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01 March 2006

Evaluations conducted in the public eye…

Once this was a specialist’s game, as we have said before. Now increasingly every assessment may well be carried out almost in the public eye, and certainly under a harsh light of scrutiny the community is ill prepared to endure. One can argue, from an academic basis, the merits and the pitfalls of this new transparency, but it has been thrust upon us whether we like it or not. And it will only grow more obvious in time, as advances in commercial systems begin to offer those outside of government capabilities which increasingly mimic what once was the exclusive preserve of state entities.

One of the most fascinating areas to watch this evolve has been the ever more frequent revelations of what once were clandestine facilities in denied areas. From Chinese underground facilities to the Iranian nuclear program, the eye of the public falls again and again on that which once would have been hidden.

In the counterterrorism field, among the most famous examples have been the persistent reporting of Ba’athist era terrorist training efforts conducted in and around Salman Pak. Initially suspected based on defector and other human source reporting, the former regime’s activities there attracted the attention of the UN inspection teams and others. Statements from former instructors were even published by Mark Bowden (the author of Black Hawk Down and Killing Pablo) in an Atlantic Monthly article, Tales of the Tyrant. Among the most interesting of indicators that emerged in the public eye was overhead imagery which captured a scene very close to that which was described publicly by human source accounts. This reporting was in many cases very publicly discounted by a number of officials responsible for evaluating the former Iraqi regime’s support to terrorist entities, and has subsequently faded from public discussion, despite documentary confirmation of an apparently organized training program carried out by the former regime in the build-up to the 2003 campaign.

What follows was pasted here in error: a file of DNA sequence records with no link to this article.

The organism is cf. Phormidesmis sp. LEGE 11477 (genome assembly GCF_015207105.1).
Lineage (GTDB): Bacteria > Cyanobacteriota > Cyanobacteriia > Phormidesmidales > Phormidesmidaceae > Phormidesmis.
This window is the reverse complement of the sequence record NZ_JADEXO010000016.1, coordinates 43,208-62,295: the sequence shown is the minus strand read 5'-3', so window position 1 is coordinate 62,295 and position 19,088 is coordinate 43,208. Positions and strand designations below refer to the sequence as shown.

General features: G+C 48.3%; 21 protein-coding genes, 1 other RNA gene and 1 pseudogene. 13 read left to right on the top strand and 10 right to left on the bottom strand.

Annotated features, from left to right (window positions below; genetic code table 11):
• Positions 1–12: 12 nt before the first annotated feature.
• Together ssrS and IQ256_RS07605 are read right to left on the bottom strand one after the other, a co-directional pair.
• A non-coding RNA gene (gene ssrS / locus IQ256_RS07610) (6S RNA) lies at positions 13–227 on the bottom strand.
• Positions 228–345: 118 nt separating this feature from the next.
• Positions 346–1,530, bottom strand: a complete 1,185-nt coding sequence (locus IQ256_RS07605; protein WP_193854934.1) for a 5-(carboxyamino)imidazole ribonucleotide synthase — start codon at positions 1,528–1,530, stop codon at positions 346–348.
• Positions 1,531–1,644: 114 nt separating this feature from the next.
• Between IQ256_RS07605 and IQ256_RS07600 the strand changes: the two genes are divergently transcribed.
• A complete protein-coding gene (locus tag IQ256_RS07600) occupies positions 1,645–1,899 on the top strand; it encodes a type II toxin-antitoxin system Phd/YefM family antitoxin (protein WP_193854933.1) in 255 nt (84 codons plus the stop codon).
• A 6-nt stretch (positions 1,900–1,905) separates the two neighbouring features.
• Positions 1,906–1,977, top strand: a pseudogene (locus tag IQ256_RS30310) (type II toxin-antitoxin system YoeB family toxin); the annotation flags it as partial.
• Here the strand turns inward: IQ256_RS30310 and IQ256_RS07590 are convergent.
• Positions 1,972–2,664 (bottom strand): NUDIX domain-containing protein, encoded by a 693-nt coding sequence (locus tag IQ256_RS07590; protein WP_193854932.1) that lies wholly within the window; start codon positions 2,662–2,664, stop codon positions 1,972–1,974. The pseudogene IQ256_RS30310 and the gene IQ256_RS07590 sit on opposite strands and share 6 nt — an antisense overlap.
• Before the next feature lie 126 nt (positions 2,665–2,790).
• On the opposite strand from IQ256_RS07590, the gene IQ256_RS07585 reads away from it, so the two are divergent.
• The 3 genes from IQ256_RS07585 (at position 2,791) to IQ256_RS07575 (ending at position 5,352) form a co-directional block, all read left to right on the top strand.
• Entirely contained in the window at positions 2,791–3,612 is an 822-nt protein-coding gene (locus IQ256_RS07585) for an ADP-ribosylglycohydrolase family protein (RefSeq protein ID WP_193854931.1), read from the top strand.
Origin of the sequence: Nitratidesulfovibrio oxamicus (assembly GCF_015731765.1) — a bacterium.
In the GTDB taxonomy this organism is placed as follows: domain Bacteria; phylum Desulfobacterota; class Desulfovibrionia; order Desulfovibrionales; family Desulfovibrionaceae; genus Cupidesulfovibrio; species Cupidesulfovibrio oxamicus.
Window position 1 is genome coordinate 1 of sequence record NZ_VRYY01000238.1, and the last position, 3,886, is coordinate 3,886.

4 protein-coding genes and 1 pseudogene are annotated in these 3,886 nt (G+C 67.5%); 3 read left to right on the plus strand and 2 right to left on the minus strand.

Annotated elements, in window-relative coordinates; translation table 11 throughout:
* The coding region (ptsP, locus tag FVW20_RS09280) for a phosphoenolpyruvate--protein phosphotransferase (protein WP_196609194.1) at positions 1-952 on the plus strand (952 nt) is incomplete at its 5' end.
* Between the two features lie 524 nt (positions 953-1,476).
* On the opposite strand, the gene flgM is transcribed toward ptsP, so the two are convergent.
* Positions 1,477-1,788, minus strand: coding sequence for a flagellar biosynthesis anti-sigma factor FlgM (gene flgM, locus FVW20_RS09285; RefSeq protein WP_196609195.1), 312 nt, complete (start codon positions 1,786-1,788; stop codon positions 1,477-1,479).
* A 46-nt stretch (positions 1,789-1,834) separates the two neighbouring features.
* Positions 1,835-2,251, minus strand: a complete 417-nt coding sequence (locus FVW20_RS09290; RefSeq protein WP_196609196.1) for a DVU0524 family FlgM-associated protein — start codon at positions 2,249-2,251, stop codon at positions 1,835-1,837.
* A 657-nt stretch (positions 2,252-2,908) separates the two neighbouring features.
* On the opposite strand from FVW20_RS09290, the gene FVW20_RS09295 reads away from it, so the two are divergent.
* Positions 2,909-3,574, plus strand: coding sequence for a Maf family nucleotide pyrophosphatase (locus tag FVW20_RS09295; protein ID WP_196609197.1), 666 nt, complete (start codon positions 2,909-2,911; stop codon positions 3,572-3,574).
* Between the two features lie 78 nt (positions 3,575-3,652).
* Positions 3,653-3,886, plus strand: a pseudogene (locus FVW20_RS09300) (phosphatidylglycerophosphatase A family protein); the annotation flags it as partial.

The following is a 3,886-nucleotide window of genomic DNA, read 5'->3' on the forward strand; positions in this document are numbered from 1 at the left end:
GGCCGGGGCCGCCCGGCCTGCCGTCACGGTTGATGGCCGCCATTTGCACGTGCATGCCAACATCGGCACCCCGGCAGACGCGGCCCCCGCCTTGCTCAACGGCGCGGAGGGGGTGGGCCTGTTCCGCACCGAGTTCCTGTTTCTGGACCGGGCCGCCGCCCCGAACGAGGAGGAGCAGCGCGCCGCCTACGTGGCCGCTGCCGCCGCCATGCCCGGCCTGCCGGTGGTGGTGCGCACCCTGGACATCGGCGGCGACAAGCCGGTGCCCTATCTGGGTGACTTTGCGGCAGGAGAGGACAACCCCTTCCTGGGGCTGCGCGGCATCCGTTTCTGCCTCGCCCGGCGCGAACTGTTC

It appears that this kind of discussion will now be revisited. A number of similar facilities may have been pinpointed in Iran, allegedly based on the statements of a defecting Pasadran member. In the past, the very knowledge of such a defection would have itself have been limited to a selected small circle of professionals within the diplomatic and intelligence communities of perhaps a few countries. It has however become the stuff of Internet news – further complicating evaluations, as one must be always mindful of deliberate propaganda. However, commercial imagery is sure to follow…

The community is no longer the only voice. The question remains if it is still capable of finding the “best truth”.

(With thanks to Robert Spencer at Jihad Watch.)